6 Tips for Recovering From an Appendectomy

  • Woman holding lower abdomen
    First, Emergency Surgery. But Then What?
    Appendectomy is one of the top reasons for emergency general surgery in the United States. An emergency appendectomy is the standard treatment for appendicitis—inflammation of the appendix, a small pouch that extends from your colon on the lower right side of your abdomen. Removing the appendix is the only way to protect you from the dangerous infection that could develop if your appendix bursts. Whether your appendectomy surgery is open (with a large incision through the abdomen) or laparoscopic (with 1 to 3 small incisions), it’s important to take these six steps for a smooth and complete recovery.
  • You've got another few minutes - Sleeping Woman
    1. Allow yourself to rest.
    When a person has surgery, the body’s natural response is to throw the brakes on regular activity so it can focus on uninterrupted healing. That means you can expect to sleep much more than usual for at least the first week or so following surgery. This period of decreased physical activity is important, especially with abdominal surgery (either open or laparoscopic). That’s because your surgeon had to cut through the external muscles you can see as well as the innermost layer of the abdominal wall that keeps your internal organs in place. If you resume activities before the inner layer heals, a hernia may develop, in which part of your intestine squeezes out of the abdominal cavity. This may lead to the need for more abdominal surgery to repair the hernia.
  • Female Doctor with Female Patient
    2. Follow your doctor’s instructions.
    Your doctor will give you specific homecare instructions when you leave the hospital. These instructions will most likely cover wound care, any dietary restrictions, and signs of possible complications specifically related to your surgery. The instructions should also spell out any limits your doctor is placing on your activities while you heal. Expect limits to be placed on how much weight you can lift and for how long. Each surgeon’s preferences vary but, in general, the more closely you follow the homecare instructions, the smoother your recovery will be.
  • Medicines in hand
    3. Manage your pain.
    Being in pain puts extra stress on your body and can slow the healing process. Your doctor’s homecare instructions will likely include suggestions about how to manage surgical pain. Follow the instructions about pain medications exactly. In general, you want to take the smallest possible dose for the shortest possible time while still getting relief. Call your doctor if your pain medications aren't helping. Tip: You can help reduce pain by placing a pillow over your abdomen and applying gentle pressure before you cough, laugh or move.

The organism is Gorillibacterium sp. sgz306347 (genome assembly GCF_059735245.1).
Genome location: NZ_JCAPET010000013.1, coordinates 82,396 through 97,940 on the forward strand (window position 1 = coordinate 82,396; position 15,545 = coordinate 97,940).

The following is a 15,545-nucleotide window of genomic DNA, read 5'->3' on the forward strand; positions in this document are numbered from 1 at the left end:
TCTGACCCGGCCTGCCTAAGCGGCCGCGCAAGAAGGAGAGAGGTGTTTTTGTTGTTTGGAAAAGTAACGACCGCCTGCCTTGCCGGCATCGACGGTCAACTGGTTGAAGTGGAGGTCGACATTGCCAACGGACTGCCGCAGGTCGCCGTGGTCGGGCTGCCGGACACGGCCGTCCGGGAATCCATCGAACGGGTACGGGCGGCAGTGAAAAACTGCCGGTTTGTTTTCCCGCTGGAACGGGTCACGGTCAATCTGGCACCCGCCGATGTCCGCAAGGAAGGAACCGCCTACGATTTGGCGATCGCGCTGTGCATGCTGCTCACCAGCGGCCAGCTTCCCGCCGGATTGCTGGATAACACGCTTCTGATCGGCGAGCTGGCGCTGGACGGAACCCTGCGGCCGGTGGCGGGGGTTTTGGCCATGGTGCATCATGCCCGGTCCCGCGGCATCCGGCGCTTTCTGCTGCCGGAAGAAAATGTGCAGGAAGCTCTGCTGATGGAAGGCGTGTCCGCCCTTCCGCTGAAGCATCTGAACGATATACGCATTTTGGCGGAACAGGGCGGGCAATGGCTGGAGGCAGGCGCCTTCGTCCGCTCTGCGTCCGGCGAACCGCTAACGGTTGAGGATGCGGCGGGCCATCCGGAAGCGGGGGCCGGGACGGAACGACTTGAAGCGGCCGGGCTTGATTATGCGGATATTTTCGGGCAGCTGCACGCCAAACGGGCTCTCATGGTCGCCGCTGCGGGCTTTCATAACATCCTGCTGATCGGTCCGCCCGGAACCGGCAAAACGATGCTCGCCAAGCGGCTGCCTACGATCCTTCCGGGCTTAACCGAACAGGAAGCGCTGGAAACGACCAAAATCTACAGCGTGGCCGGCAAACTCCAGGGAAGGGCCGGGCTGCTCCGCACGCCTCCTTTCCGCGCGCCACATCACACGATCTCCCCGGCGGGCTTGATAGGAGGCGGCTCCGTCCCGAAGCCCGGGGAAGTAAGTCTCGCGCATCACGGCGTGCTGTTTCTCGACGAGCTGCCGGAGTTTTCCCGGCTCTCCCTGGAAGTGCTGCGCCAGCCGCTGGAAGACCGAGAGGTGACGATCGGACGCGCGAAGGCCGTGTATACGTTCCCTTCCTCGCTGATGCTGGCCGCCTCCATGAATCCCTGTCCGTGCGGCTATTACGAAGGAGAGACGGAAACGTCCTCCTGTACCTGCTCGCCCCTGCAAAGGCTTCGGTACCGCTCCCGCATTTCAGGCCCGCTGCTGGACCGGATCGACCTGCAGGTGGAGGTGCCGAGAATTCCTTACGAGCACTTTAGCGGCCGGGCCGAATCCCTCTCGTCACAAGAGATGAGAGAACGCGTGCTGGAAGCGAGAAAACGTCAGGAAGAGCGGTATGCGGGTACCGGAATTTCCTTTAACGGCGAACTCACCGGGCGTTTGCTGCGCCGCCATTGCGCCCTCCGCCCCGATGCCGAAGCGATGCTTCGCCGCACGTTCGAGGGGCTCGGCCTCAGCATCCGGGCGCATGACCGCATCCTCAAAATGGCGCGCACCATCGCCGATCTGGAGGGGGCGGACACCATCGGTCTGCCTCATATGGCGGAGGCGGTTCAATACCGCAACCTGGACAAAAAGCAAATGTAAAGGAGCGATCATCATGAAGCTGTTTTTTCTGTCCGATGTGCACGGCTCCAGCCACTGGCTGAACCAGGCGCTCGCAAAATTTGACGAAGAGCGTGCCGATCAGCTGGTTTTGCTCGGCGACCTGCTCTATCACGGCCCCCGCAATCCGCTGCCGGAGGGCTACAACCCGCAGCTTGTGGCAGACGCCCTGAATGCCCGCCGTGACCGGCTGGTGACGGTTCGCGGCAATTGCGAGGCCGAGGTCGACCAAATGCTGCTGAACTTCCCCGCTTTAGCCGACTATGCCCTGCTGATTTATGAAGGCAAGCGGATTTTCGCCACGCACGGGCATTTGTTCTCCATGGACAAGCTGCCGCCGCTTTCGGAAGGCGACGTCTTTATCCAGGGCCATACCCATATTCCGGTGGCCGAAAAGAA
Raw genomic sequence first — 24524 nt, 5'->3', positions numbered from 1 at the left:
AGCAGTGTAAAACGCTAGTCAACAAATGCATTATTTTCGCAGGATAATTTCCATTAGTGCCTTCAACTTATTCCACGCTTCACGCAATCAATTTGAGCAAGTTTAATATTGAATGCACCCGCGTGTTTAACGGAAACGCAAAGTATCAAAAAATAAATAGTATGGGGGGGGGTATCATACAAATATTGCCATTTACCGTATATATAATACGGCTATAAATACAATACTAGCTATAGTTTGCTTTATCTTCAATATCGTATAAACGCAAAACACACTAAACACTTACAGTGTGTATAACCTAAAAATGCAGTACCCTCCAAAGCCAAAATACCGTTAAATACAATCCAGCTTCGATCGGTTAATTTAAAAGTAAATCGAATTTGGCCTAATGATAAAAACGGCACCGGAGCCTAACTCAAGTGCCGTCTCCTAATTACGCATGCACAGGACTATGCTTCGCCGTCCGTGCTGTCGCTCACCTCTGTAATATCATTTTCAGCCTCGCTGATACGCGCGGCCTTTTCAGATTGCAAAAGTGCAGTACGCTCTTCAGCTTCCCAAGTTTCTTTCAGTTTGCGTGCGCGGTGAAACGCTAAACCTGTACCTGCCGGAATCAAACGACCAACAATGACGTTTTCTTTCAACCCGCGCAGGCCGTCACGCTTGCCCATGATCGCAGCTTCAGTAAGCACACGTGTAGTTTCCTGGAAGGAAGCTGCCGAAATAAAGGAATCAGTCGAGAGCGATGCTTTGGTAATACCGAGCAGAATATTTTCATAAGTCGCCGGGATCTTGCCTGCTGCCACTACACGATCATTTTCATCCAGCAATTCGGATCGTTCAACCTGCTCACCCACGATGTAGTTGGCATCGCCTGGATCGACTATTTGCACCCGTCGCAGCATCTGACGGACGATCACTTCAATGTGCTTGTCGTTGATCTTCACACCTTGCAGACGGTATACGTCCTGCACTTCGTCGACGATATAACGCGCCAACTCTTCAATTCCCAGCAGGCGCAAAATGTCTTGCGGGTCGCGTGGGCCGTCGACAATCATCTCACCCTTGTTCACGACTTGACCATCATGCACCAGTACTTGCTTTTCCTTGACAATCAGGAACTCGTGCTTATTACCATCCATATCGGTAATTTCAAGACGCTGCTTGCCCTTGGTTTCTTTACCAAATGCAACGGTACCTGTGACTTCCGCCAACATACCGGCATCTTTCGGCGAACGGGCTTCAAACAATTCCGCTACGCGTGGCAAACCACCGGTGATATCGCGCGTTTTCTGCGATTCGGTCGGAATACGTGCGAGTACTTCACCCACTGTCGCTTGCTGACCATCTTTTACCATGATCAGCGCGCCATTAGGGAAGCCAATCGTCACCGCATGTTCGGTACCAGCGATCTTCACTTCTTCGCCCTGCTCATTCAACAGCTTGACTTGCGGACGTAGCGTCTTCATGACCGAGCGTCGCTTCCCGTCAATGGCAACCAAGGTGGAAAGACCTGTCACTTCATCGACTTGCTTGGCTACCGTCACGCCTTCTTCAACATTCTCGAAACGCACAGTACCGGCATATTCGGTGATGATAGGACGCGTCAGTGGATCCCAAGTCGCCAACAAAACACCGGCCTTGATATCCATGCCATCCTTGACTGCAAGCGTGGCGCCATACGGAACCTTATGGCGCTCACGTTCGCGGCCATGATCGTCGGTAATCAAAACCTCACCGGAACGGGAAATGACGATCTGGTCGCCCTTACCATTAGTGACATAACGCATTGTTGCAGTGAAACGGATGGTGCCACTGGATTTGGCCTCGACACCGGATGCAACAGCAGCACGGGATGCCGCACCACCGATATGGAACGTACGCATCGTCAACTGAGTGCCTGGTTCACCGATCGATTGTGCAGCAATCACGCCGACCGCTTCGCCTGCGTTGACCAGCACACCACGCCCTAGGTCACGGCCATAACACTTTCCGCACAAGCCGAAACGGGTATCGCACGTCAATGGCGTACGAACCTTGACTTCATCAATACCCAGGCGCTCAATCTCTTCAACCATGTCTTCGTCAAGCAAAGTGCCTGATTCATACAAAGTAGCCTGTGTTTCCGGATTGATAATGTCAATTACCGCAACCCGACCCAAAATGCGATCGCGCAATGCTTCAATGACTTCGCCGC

• man-walking-on-treadmill
    4. Increase your activities gradually.
    Rest is important, but so is gentle activity. When you're ready, start slowly and increase your activity as you feel up to it. Short walks, even just around the house, are a great way to start and help protect you from developing pneumonia or blood clots. An added bonus: Being up and about will encourage your digestive system to return to normal sooner. Constipation can be very uncomfortable, so walk when you can, get plenty to drink, and take stool softeners if your doctor recommends them.
  • Man with Cold/Flu Series
    5. Know the signs of infection.
    Infection is the biggest risk following appendectomy. You can minimize this risk by following your doctor’s wound care instructions carefully. You should also watch for signs of infection, which include redness and swelling around the incision, fever above 101 degrees Fahrenheit, chills, vomiting, loss of appetite, stomach cramps and diarrhea. Call your doctor if you are concerned about any symptoms you experience.
  • young woman smiling at desk
    6. Ease back into regular life.
    Your surgeon will typically want to check your progress at a follow-up visit about 2 to 3 weeks after surgery. You may be tempted to skip the visit if you’re feeling better, but don’t. You want to make sure everything is healing well, and discuss how long any activity restrictions must remain in place. Adults may have returned to work by the time of the follow-up visit, but children may need a doctor’s clearance to return to school or physical activities. Appendectomy is considered emergency surgery, but it’s also one of the most common abdominal surgeries performed in the United States, so by the time you’re a few weeks out of surgery, life should be back to normal—minus one appendix, that is.
6 Tips for Recovering From an Appendectomy | Recovery Time
Appendectomy

About The Author

  1. Activity After Open or Laparoscopic Abdominal Surgery. Swedish Hospital. http://www.swedish.org/blog/2013/02/activity-after-open-or-laparoscopic-abdominal-surgery
  2. Diseases and Conditions: Appendicitis. Mayo Clinic. http://www.mayoclinic.org/diseases-conditions/appendicitis/basics/definition/con-20023582
  3. Getting Life Back to Normal after Surgery. University of Utah Health Sciences. http://healthcare.utah.edu/the-scope/shows.php?shows=0_jcd5tg17
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Last Review Date: 2020 Dec 27
THIS TOOL DOES NOT PROVIDE MEDICAL ADVICE. It is intended for informational purposes only. It is not a substitute for professional medical advice, diagnosis or treatment. Never ignore professional medical advice in seeking treatment because of something you have read on the site. If you think you may have a medical emergency, immediately call your doctor or dial 911.